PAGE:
Where I grew up, there was this park where young people got together to skateboard and play soccer after school. A kind of meeting point. When we were not in front of our computer or the TV, you could find us there, trying new tricks we had seen by Ronaldinho or Tony “The Birdman” Hawk. Sadly our skate ramp was a worn and rusty thing. Quite a contrast with the perfectly maintained lawn and flowers surrounding it.
Now imagine that your brand had been so cool as to buy us a new skate ramp. Kids in my hometown would still be pulling off great ollies and kickflips thanks to you. They would be talking about your brand. It could have made you locally super-relevant and engaging. As a matter of fact, I would be bragging about your product right now instead of writing this blog post. And it would have cost your company less than a targeted Facebook ad campaign.
Mountain Dew put it efforts in creating a bottle cap that’s also a tool for quickly fixing the wheels of your skateboard. Converse founded a free recording studio for starting music bands. These are fresh ideas and utility is at the heart of them. The managers of these companies are showing an interest.
What I’m trying to say: supporting and helping out Millennials is cool. Marketers nowadays are totally crazy about content as the most powerful thing in marketing. But is it that big a deal? We count down YouTube pre-rolls and skip it the second we can. We avoid well-made commercials on digital TV. We Like fun content on Facebook but we forget about it just like a goldfish would, 3 seconds later. That’s how we roll.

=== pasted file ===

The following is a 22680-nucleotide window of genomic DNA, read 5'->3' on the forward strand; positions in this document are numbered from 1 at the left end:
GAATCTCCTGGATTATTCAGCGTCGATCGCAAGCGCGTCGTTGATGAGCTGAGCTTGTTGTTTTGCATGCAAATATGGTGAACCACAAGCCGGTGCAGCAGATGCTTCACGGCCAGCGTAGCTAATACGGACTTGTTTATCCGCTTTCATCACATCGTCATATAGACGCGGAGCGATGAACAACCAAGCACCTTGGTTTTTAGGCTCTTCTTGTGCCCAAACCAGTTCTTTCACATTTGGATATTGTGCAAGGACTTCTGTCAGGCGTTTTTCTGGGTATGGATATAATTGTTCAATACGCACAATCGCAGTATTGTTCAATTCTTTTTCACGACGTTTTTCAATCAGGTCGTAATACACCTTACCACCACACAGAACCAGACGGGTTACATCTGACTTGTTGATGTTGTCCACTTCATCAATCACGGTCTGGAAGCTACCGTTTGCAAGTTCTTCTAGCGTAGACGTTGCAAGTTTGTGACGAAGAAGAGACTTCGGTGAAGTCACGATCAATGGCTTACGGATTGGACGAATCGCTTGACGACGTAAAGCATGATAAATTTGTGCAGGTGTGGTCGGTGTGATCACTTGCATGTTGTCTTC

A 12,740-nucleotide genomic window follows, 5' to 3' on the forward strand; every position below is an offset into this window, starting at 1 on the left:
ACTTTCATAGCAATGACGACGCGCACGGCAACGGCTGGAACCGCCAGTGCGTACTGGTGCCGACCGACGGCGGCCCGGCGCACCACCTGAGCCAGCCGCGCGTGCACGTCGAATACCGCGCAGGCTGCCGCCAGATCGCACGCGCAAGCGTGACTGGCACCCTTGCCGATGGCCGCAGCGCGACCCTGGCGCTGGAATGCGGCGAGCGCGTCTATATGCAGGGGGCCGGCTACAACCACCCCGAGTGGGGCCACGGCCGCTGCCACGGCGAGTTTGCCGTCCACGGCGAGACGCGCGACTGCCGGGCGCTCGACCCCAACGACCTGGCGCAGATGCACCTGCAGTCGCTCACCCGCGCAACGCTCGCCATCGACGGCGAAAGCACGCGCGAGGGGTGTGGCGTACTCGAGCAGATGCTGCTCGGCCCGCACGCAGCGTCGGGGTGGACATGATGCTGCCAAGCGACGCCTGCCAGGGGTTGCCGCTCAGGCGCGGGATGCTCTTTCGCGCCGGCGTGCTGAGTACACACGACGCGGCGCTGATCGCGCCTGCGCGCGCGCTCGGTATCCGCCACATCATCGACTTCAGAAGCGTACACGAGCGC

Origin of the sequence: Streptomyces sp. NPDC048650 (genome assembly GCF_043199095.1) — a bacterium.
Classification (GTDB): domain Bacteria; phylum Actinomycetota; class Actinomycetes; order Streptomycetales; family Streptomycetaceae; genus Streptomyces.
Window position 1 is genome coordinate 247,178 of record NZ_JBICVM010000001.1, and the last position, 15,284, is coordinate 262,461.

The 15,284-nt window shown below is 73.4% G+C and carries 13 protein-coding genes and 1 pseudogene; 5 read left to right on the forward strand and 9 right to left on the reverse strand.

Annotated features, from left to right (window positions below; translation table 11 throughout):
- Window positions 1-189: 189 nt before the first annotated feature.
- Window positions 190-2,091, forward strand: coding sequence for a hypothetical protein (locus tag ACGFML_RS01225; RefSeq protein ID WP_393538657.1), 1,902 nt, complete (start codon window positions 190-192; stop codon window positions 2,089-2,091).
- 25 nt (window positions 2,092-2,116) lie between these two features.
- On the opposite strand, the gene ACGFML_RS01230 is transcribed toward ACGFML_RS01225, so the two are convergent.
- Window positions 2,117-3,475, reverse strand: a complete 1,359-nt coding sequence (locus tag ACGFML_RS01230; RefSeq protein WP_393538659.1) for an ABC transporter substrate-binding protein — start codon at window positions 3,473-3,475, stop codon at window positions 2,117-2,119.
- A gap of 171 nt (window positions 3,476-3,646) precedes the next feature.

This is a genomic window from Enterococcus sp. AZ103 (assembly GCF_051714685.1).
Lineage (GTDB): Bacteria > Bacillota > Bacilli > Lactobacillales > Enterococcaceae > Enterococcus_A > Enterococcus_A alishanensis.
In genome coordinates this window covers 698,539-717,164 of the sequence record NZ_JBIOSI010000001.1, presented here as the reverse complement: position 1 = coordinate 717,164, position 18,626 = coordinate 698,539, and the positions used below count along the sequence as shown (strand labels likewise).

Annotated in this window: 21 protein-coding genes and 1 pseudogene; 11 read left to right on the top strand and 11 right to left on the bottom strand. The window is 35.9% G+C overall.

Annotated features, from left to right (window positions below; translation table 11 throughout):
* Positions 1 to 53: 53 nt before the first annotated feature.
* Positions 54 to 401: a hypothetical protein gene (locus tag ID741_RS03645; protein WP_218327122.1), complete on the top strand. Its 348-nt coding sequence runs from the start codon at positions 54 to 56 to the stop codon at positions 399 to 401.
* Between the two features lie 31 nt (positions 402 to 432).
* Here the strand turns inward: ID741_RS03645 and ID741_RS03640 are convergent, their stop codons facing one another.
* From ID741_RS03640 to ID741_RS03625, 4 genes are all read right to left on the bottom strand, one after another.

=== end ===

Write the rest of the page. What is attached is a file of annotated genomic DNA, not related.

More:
There has been a massive change that is best explained by using the example of a party. Before, the party was at a brand’s place but today it’s at the people’s place and brands are not invited. You will have to find a way to sneak in but bringing content won’t be enough, bro, it’s about having relations. Of course, being in young people’s environment means being online too but let thém do the talking on social media. You don’t want to be the party-pooper.
I guess helping out consumers is the most engaging thing a brand can do. For instance: don’t ask me which posts I Liked yesterday but I do remember which taxi company picked me up 7 years ago when I urgently needed a ride with only a bank card in my wallet. No need to say that young people are the most grateful group to connect with. A skateboarding kid has relatively small problems which you, as a brand, can easily solve and that will mean a lot to the kid, but when we grow older, our problems tend to get more complex. It will be harder as a brand to become useful. Teens hang on to their subculture, but adults… well they are just being grown-ups. So if you want to connect with customers, I’d say you’d better start connecting with the youngsters.
Being helpful is the new way to go, which makes me very optimistic about the future of advertising. Imagine how brands can make our lives easier. Our environment healthier. Our streets more fun. You’ll get positive vibes, extremely engaged fans and an invitation for the party in return.
So, what can you do for us?